bear (third-person singular simple present bears, present participle bearing, simple past and past participle beared)

  1. (finance, transitive) To endeavour to depress the price of, or prices in.
    to bear a railroad stock
    to bear the market

Adjective

bear (not comparable)

  1. (finance, investments) Characterized by declining prices in securities markets or by belief that the prices will fall.
    The great bear market starting in 1929 scared a whole generation of investors.
Translations

See also

References

  1. ^ Matthew D. Johnson (2004) “Bear Movement”, in Archives of the glbtq Encyclopedia Project (PDF), archived from the original on 2017-01-10:Bear culture has its origins in informal "chubby and chubby-chaser" networks among gay men in the late 1960s and early 1970s.
  • Donald A. Ringe, From Proto-Indo-European to Proto-Germanic (2006), Linguistic history of English, vol. 1, Oxford: Oxford University Press →ISBN

Further reading

Etymology 2

From Middle English beren (carry, bring forth), from Old English beran (to carry, bear, bring), from Proto-West Germanic *beran, from Proto-Germanic *beraną, from Proto-Indo-European *bʰéreti, from *bʰer- (to bear, carry).

Akin to Old High German beran (carry), Dutch baren, Norwegian Bokmål bære, Norwegian Nynorsk bera, German gebären, Gothic 𐌱𐌰𐌹𐍂𐌰𐌽 (bairan), Sanskrit भरति (bhárati), Latin ferō, and Ancient Greek φέρω (phérō), Albanian bie (to bring, to bear), Russian брать (bratʹ, to take), Persian بردن (bordan, to take, to carry).

Pronunciation

  • like bear (large ursine mammal) (/bɛə(ɹ)/)

Verb

bear (third-person singular simple present bears, present participle bearing, simple past bore or (archaic) bare, past participle borne or bore or (see usage notes) born)

  1. (chiefly transitive) To carry or convey, literally or figuratively.
    They came bearing gifts.
    Judging from the look on his face, he wasn't bearing good news.
    The little boat bore us to our destination.
    This plant's light and fluffy seeds may be borne by the wind to remote islands.
    what the market will bear
    • 1610–1611 (date written), William Shakespeare, “The Tempest”, in Mr. William Shakespeares Comedies, Histories, & Tragedies  (First Folio), London: Isaac Iaggard, and Ed Blount, published 1623, →OCLC, :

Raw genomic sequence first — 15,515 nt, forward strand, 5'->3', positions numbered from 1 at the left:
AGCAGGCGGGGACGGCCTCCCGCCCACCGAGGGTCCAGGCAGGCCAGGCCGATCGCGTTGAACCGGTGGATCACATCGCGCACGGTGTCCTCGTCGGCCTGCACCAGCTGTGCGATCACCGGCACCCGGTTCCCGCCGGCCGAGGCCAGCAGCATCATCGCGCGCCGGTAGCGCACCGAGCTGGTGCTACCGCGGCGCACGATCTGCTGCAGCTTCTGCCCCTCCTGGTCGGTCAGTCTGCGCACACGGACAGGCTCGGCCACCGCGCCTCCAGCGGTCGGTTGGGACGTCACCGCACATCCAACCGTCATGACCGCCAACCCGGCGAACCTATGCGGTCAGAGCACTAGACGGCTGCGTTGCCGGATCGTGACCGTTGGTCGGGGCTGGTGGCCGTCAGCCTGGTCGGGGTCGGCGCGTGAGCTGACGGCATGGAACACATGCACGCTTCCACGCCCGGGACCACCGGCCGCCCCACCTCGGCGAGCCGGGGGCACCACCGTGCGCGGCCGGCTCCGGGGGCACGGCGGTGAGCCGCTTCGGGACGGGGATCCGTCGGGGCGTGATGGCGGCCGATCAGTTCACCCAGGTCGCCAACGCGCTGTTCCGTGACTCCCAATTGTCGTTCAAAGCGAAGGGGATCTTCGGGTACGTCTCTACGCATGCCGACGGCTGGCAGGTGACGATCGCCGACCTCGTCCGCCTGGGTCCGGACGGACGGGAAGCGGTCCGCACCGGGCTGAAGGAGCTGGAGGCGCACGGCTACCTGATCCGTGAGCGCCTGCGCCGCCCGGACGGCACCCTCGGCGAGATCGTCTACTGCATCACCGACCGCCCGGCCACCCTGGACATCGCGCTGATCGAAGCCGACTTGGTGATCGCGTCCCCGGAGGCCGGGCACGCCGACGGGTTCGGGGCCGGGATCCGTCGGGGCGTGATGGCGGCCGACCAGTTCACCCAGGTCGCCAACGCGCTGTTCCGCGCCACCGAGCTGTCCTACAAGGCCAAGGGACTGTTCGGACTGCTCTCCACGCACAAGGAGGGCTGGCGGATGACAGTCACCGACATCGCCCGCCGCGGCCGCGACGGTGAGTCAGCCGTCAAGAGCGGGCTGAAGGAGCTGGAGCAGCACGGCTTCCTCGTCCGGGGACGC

I'll bear your logs the while.
    • 1852, Mrs M.A. Thompson, “The Tutor's Daughter”, in Graham's American Monthly Magazine of Literature, Art, and Fashion, page 266:
      In the lightness of my heart I sang catches of songs as my horse gayly bore me along the well-remembered road.
    • 1954 March, Ray Bradbury, “All Summer in a Day”, in The Magazine of Fantasy and Science Fiction, volume 6, number 3, page 122:
      They surged about her, caught her up and bore her.
    1. (transitive, of weapons, flags or symbols of rank, office, etc.) To carry upon one's person, especially visibly; to be equipped with.
      the right to bear arms
    2. (transitive, of garments, pieces of jewellery, etc.) To wear. (Can we add an example for this sense?)
    3. (transitive, rarely intransitive, of a woman or female animal) To carry (offspring in the womb), to be pregnant (with).
      The scan showed that the ewe was bearing twins.
    4. (transitive) To have or display (a mark or other feature).
      She still bears the scars from a cycling accident.
      The stone bears a short inscription.
      This bears all the hallmarks of a terrorist attack.
    5. (transitive) To display (a particular heraldic device) on a shield or coat of arms; to be entitled to wear or use (a heraldic device) as a coat of arms.
      The shield bore a red cross.
    6. (transitive) To present or exhibit (a particular outward appearance); to have (a certain look).
      He bore the look of a defeated man.
      • 1930, Essex Chronicle, 18 April 9/5:
        The body was unclothed, and bore the appearance of being washed up by the sea.
    7. (transitive) To have (a name, title, or designation).
      The school still bears the name of its founder.
      • 2005, Plato, translated by Lesley Brown, Sophist, page 234b:
        […] imitations that bear the same name as the things […]
      • 2013, D. Goldberg, Universe in Rearview Mirror, iii. 99:
        Heinrich Olbers described the paradox that bears his name in 1823.